This is the third piece, published in November 2017, after I arrived in Canyon. Relationships with communities is as important now, as it was then.
Communities and the universities they host are married to each other. When one partner grows and prospers, so does the other.
This has been true for a long time. In European universities during the 1100’s, lecturers rented spaces in town and offered classes to students in various locations. In Paris, faculty shared teaching spaces on the Left Bank of the Seine River that eventually gave birth to the la Sorbonne in 1240, later known as the University of Paris. Instruction was in Latin, and the area became known as the Latin Quarter. The interaction of students and faculty with members of the extended host community was dicey. History confirms the ebb and flow of a myriad of marriages between universities and communities has been uneven.
Town-gown relationships in smaller rural communities, where the university may be the single largest employer, become even more important. When disregard toward the community by the university is present – and vice versa – relationships falter to the point of breaking.
And, of course, nobody wins.
Larger cities tend to absorb universities. Some urban institutions are so highly integrated they are indistinguishable from the metropolitan fabric creating a 21st century equivalent to the Latin Quarter.
The challenges of these relationships are not new, and are pervasive to this day in universities around the world. Kim Griffo, Executive Director of the International Town and Gown Association, suggests that off-campus student issues such as “housing, code enforcement, neighborhood relations which are still at the forefront of town gown relations” have been fertile soil for discontent.
One of the benefits of a powerful relationship between town and campus is that it is free. Communication, understanding and a desire to cooperate are the prerequisites. These relationship traits, unlike the bricks and mortar of a library, laboratory or a football stadium, rest on a sincere commitment to mutual service and few, if any, capital costs. It is a bargain with benefits. Experience tells me that the key ingredient of thinking ahead and planning is cooperation.
Even this cost is too high for some. The Princeton Review identified ten cities where town and gown relationships are strained. This top-ten list includes universities of every type in every setting – none are in Texas. The folks at Princeton review should have talked to the Canyon/Amarillo communities, university and school districts to see how cooperation for mutual benefit is working. However, there is no rest when chasing excellence.
Some university/community relationships are groundbreaking. St. Lawrence University in Canton, New York, is the subject of study for a beneficial town and gown relationship. Factored into the equation for success are the quality of the K-12 schools, good healthcare, affordable daycare, attractive housing and a growing tax base.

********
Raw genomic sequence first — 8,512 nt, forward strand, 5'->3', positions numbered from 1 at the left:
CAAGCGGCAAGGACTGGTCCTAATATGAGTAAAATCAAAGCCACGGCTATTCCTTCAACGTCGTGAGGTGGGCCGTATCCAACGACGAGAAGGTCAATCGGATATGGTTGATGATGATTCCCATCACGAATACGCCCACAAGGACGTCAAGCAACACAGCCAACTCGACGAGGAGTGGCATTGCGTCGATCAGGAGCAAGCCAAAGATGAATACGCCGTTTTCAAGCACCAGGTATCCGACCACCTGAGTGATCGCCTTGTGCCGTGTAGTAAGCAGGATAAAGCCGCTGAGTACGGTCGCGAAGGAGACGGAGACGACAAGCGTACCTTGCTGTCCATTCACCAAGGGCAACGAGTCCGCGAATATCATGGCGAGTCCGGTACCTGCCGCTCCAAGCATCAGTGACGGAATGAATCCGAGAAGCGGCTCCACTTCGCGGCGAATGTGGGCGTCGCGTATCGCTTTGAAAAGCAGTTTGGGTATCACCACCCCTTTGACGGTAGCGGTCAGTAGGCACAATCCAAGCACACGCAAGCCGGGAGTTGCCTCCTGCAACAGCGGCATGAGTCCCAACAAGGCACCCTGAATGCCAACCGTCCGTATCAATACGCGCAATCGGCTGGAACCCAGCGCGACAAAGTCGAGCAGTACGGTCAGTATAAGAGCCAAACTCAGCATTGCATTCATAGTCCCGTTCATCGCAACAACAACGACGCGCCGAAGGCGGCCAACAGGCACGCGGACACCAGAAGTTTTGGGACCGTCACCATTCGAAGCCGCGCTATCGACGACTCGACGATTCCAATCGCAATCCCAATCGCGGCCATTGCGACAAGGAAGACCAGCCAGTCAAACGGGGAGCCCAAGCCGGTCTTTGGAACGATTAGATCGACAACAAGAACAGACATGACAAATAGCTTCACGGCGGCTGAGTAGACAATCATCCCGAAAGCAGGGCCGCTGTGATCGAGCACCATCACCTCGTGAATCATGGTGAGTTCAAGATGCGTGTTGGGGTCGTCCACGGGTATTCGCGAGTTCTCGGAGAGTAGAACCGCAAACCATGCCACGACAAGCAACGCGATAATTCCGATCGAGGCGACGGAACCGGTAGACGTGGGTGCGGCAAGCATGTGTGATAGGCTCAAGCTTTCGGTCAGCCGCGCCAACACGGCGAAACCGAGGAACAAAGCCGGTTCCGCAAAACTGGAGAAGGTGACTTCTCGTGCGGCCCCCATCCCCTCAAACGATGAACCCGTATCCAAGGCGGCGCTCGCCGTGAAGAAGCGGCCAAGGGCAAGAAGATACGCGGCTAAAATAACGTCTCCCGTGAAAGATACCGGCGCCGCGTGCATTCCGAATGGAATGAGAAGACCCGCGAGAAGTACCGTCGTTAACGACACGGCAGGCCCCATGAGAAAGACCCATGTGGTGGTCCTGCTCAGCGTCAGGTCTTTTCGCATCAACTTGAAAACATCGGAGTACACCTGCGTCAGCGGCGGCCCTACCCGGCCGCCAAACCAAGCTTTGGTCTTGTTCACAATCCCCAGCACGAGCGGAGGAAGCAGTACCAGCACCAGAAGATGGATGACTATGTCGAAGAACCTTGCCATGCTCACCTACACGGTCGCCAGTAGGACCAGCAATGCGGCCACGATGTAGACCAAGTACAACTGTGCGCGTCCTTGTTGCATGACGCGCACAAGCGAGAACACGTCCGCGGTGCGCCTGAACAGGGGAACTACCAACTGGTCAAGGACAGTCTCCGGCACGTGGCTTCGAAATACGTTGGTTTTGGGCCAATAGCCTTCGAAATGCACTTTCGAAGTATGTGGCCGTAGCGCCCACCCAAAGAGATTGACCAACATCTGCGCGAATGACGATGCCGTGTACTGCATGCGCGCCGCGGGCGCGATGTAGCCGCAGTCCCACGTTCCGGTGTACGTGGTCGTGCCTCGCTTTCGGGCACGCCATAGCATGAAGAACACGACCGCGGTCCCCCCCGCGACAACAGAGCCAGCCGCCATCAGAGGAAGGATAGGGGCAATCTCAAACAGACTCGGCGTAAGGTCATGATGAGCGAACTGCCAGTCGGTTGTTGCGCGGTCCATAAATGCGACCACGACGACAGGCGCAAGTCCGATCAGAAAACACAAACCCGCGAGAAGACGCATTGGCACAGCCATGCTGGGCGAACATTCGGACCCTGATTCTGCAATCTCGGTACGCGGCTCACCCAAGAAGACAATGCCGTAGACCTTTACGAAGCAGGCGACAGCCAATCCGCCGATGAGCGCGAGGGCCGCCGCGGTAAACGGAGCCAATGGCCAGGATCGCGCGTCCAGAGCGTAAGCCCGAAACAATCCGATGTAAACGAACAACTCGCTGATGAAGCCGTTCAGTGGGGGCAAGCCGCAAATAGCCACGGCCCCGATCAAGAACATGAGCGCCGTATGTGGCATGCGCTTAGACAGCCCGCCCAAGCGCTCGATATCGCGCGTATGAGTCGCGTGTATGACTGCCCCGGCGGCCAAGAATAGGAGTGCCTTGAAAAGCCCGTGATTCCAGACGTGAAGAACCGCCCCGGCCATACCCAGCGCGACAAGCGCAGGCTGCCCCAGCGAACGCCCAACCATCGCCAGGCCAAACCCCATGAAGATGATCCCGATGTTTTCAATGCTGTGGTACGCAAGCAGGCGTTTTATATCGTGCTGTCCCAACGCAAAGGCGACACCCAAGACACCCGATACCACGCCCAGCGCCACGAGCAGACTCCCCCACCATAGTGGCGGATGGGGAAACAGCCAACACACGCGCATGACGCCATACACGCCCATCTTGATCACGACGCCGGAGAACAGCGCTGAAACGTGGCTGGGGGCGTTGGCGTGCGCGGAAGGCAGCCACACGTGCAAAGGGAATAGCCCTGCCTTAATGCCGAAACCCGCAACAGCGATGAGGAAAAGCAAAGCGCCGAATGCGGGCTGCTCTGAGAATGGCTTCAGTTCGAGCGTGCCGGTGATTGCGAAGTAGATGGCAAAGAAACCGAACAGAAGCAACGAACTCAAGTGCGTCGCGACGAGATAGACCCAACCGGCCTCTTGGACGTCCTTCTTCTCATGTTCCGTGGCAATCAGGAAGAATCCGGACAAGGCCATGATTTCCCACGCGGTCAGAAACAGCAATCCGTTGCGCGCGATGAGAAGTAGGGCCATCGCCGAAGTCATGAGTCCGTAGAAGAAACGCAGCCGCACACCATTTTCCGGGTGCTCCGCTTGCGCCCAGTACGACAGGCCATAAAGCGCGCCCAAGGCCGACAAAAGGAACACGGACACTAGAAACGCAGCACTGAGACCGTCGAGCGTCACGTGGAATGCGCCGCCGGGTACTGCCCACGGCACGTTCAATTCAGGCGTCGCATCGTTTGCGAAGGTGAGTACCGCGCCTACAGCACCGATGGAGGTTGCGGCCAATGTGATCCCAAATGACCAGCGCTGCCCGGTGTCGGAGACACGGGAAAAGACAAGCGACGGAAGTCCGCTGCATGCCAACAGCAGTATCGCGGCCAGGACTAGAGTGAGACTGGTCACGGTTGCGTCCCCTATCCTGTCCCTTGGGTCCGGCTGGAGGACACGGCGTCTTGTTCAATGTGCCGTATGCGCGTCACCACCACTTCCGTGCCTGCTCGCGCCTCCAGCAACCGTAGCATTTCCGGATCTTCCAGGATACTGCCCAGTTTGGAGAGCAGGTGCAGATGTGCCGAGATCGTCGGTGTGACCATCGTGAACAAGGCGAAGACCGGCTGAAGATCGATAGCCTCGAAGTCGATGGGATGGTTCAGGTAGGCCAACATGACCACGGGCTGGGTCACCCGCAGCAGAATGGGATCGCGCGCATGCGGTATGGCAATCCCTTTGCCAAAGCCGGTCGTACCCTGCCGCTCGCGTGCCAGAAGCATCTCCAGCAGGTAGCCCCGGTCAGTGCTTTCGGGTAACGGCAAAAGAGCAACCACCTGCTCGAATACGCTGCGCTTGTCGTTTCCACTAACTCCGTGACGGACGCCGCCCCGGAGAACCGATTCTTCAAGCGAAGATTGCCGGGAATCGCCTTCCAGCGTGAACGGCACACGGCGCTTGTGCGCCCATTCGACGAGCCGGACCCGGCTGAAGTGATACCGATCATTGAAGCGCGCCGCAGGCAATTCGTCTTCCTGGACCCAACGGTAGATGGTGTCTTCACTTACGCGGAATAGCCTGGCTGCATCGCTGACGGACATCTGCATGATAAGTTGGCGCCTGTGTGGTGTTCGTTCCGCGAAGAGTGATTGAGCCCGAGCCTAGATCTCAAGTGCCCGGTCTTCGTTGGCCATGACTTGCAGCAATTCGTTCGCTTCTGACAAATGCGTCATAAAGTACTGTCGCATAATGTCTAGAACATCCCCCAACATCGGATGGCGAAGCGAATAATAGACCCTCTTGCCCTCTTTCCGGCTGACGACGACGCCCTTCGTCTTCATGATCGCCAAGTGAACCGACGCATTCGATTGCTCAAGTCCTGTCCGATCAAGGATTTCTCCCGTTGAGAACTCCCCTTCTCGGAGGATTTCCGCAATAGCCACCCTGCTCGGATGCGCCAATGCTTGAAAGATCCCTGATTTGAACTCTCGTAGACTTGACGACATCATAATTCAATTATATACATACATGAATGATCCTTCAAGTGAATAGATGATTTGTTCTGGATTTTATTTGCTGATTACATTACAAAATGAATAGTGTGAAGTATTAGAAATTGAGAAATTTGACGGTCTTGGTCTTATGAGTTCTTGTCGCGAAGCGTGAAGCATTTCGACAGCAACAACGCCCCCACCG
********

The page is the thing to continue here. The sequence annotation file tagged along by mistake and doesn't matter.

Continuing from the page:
The Campus Compact, a national organization of nearly 1,000 college and university presidents, highlights service learning, civic engagement and community service as the glue of town-gown relationships. The intersection of university students and community, added to an evolving sense of the importance of public service, contributes to both student educational outcomes and community economic development.
A new, more positive face of opportunity might replace the cynicism of many towards government when students engage in community service. President Reagan had it right, “We can’t help everyone, but everyone can help someone.” Engagement, one person at a time, need not be “big” government but a big personal commitment that engages people and organizations, both public and private.
Strong university-community partnerships lead to growth in philanthropic endeavors. It seems alumni and other benefactors value a strong relationship between institutions and community service.
Establishing relationships with community-based employers provides the opportunity for student internships and productive work relationships that benefit students and the enterprises that host them. Shared visioning exercises can have a powerful effect on the health and prosperity of both campus and community. The University of Michigan at Flint and the City of Flint have worked diligently to create a robust shared vision.
I believe a conscious effort to build strong town-gown relationships increases economic vitality and offers valuable educational experiences for students. In addition, fruitful relationships between campus and civic leadership provide a strong voice to state government in expressing needs and aspirations in a geographic area through a resonating harmony rather than a cacophony of competing consternations.
The ingredients for a productive relationship are simple. Communicate regularly and often with leadership on a two-way street. Recognize that the health of one partner depends on the health of the other. Demonstrate sympathy toward important issues in both directions. When challenges occur run toward them, not away.
A productive town-gown relationship should be highly prized for the contribution it makes to the academic enterprise and learning experiences that benefit students and for the prosperity it helps create for the community.
Strong town-gown relationships create strength for both partners.
Just like a marriage.
Walter V. Wendler is President of West Texas A&M University. His weekly columns are available at https://walterwendler.com/.